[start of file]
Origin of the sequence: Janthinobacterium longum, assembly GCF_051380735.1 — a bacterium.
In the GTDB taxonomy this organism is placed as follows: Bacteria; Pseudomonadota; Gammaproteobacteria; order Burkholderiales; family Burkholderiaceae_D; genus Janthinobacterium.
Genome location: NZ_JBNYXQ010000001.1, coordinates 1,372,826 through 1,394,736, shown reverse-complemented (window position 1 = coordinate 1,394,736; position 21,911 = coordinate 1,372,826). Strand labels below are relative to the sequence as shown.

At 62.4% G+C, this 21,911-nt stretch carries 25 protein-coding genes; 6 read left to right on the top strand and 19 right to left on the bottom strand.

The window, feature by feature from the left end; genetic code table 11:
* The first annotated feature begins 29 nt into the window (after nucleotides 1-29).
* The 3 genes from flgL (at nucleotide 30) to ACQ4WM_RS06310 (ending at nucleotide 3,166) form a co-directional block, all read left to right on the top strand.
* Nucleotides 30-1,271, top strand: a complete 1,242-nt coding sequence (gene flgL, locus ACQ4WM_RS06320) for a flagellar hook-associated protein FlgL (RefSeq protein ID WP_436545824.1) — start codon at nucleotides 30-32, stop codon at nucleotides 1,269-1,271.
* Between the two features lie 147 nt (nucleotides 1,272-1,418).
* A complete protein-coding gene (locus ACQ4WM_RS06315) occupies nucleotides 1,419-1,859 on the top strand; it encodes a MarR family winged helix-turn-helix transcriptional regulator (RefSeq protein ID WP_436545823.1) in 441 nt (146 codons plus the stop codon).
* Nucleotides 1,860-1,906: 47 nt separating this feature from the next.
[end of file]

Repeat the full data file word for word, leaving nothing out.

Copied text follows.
Origin of the sequence: Janthinobacterium longum, assembly GCF_051380735.1 — a bacterium.
In the GTDB taxonomy this organism is placed as follows: Bacteria; Pseudomonadota; Gammaproteobacteria; order Burkholderiales; family Burkholderiaceae_D; genus Janthinobacterium.
Genome location: NZ_JBNYXQ010000001.1, coordinates 1,372,826 through 1,394,736, shown reverse-complemented (window position 1 = coordinate 1,394,736; position 21,911 = coordinate 1,372,826). Strand labels below are relative to the sequence as shown.

At 62.4% G+C, this 21,911-nt stretch carries 25 protein-coding genes; 6 read left to right on the top strand and 19 right to left on the bottom strand.

The window, feature by feature from the left end; genetic code table 11:
* The first annotated feature begins 29 nt into the window (after nucleotides 1-29).
* The 3 genes from flgL (at nucleotide 30) to ACQ4WM_RS06310 (ending at nucleotide 3,166) form a co-directional block, all read left to right on the top strand.
* Nucleotides 30-1,271, top strand: a complete 1,242-nt coding sequence (gene flgL, locus ACQ4WM_RS06320) for a flagellar hook-associated protein FlgL (RefSeq protein ID WP_436545824.1) — start codon at nucleotides 30-32, stop codon at nucleotides 1,269-1,271.
* Between the two features lie 147 nt (nucleotides 1,272-1,418).
* A complete protein-coding gene (locus ACQ4WM_RS06315) occupies nucleotides 1,419-1,859 on the top strand; it encodes a MarR family winged helix-turn-helix transcriptional regulator (RefSeq protein ID WP_436545823.1) in 441 nt (146 codons plus the stop codon).
* Nucleotides 1,860-1,906: 47 nt separating this feature from the next.